Standing before a large assembly of students at Wisdom High School, Hopkins spoke about the lasting effects of domestic abuse.
“I’m 24 years old,” Hopkins said. “I’ve been playing sports since I was eight years old. At the age of 12, my mother was physically assaulted and left for blind, left for dead.”
“It left her blind in both eyes,” Hopkins said. “So, since the age of 12, my mother has never seen me play a football game or a basketball game. Domestic violence is something that’s deeper than just the word domestic violence to some.”
Hopkins emphasized the importance of not only recognizing signs of abuse, whether physical or verbal, but for students to report any behavior that seemed out of the ordinary. By sharing his experience, he hoped others would see the long-term impact of domestic abuse.
"It’s an ongoing battle, but we’ve overcome it and we still have got a lot to do in life," Hopkins said. "All of you all in here, it might not hit you. It might not be your family that’s in a domestic violence relationship. It might be the next-door neighbors that you hear arguing everyday. I know you all are young and you all like to go by the rule, ‘No snitching’ but it’s really not about that. It’s deeper than that. It’s about somebody being affected long-term.”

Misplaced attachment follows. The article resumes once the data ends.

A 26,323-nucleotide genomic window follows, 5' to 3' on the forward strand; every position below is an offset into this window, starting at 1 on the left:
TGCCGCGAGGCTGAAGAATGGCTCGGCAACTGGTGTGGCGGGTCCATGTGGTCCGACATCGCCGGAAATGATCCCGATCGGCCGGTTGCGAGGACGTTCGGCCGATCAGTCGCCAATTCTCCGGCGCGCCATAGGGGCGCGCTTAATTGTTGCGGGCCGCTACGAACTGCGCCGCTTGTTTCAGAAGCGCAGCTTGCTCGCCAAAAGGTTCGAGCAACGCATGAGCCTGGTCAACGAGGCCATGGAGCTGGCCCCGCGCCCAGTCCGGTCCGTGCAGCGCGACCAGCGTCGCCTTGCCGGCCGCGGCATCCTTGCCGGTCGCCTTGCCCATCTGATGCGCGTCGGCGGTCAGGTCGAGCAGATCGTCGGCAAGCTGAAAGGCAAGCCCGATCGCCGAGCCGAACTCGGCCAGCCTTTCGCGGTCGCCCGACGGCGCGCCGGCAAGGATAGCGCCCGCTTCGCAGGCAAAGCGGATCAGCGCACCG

Hopkins spoke to the students on behalf of AVDA (Aid to Victims of Domestic Abuse), a Houston-area organization that provides free legal aid and counseling to victims of abuse. His partnership with AVDA began last year, when Hopkins pledged $1,000 for each touchdown he scored in October, which was Domestic Violence Awareness Month.